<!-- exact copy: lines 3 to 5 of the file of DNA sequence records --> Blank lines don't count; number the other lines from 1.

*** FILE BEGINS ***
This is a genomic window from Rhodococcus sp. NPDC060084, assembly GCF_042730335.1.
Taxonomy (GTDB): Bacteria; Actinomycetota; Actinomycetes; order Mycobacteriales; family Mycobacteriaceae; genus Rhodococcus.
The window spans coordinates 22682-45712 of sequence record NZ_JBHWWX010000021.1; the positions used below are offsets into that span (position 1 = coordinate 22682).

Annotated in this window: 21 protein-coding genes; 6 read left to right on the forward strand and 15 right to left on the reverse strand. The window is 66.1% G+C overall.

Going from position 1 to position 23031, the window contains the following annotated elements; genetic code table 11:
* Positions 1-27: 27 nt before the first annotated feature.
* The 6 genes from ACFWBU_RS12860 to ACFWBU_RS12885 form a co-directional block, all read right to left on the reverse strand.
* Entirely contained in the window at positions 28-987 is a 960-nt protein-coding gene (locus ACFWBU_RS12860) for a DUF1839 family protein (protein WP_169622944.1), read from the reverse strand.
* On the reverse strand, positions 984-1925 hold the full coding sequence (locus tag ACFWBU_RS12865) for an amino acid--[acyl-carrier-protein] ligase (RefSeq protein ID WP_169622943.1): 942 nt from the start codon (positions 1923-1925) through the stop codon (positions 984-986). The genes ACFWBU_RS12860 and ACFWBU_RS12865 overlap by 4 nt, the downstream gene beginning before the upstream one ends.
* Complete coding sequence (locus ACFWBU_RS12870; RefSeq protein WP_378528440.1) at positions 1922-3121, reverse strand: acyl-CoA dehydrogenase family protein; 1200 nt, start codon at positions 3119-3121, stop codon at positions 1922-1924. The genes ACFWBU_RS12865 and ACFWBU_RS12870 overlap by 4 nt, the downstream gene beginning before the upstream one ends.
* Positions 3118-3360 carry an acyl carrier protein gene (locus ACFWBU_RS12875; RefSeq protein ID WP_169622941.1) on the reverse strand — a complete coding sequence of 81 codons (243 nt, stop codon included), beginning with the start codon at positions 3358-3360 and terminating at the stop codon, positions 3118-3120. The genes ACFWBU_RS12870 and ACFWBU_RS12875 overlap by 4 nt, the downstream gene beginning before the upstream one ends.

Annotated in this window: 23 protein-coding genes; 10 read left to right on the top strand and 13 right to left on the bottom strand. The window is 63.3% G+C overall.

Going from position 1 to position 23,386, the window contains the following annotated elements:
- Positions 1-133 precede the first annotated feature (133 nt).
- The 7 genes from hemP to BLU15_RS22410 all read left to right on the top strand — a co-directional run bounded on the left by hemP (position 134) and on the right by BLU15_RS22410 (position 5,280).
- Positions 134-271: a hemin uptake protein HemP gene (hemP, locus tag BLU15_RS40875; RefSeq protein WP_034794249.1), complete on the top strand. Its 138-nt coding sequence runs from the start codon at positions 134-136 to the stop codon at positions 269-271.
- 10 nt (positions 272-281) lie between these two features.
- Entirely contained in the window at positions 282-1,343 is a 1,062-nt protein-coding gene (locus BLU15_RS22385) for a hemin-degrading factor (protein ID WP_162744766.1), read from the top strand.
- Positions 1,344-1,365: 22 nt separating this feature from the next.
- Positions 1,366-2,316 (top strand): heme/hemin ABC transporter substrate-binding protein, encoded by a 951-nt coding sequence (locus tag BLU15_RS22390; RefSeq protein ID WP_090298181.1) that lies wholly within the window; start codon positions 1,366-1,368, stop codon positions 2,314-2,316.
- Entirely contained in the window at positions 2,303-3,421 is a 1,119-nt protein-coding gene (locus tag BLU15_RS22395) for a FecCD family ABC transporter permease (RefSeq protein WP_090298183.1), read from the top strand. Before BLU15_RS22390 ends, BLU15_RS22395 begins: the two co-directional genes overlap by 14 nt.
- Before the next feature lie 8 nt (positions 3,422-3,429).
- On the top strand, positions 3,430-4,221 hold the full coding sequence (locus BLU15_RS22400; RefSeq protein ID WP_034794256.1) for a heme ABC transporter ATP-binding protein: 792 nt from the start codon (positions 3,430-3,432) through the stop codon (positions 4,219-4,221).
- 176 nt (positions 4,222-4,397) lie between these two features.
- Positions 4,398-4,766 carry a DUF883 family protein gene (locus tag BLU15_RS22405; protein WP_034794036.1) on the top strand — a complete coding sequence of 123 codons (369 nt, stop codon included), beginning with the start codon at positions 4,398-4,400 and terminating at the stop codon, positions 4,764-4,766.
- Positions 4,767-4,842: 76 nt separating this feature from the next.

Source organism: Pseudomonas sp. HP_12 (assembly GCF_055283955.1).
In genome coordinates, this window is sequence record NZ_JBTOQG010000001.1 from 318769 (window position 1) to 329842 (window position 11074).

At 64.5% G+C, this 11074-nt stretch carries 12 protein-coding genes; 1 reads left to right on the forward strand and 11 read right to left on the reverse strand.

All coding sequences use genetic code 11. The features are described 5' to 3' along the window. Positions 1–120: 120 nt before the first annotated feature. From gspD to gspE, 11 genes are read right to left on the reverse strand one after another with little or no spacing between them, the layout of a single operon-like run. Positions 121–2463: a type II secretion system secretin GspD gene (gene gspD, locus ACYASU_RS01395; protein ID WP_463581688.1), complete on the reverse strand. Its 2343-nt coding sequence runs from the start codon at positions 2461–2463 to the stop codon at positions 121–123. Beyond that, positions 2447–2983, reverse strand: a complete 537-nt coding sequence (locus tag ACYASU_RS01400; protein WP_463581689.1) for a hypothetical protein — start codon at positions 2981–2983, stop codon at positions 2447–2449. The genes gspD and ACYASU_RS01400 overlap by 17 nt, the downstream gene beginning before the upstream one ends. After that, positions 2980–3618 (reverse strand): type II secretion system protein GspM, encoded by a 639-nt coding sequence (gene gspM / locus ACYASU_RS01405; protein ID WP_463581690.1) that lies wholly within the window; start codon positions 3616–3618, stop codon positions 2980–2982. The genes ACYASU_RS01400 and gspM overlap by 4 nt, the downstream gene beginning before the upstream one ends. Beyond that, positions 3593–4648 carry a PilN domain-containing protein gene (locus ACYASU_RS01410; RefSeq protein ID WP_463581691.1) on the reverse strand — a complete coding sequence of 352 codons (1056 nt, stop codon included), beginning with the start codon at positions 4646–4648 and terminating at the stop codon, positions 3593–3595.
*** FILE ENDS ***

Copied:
The window spans coordinates 22682-45712 of sequence record NZ_JBHWWX010000021.1; the positions used below are offsets into that span (position 1 = coordinate 22682).

Annotated in this window: 21 protein-coding genes; 6 read left to right on the forward strand and 15 right to left on the reverse strand. The window is 66.1% G+C overall.

Going from position 1 to position 23031, the window contains the following annotated elements; genetic code table 11: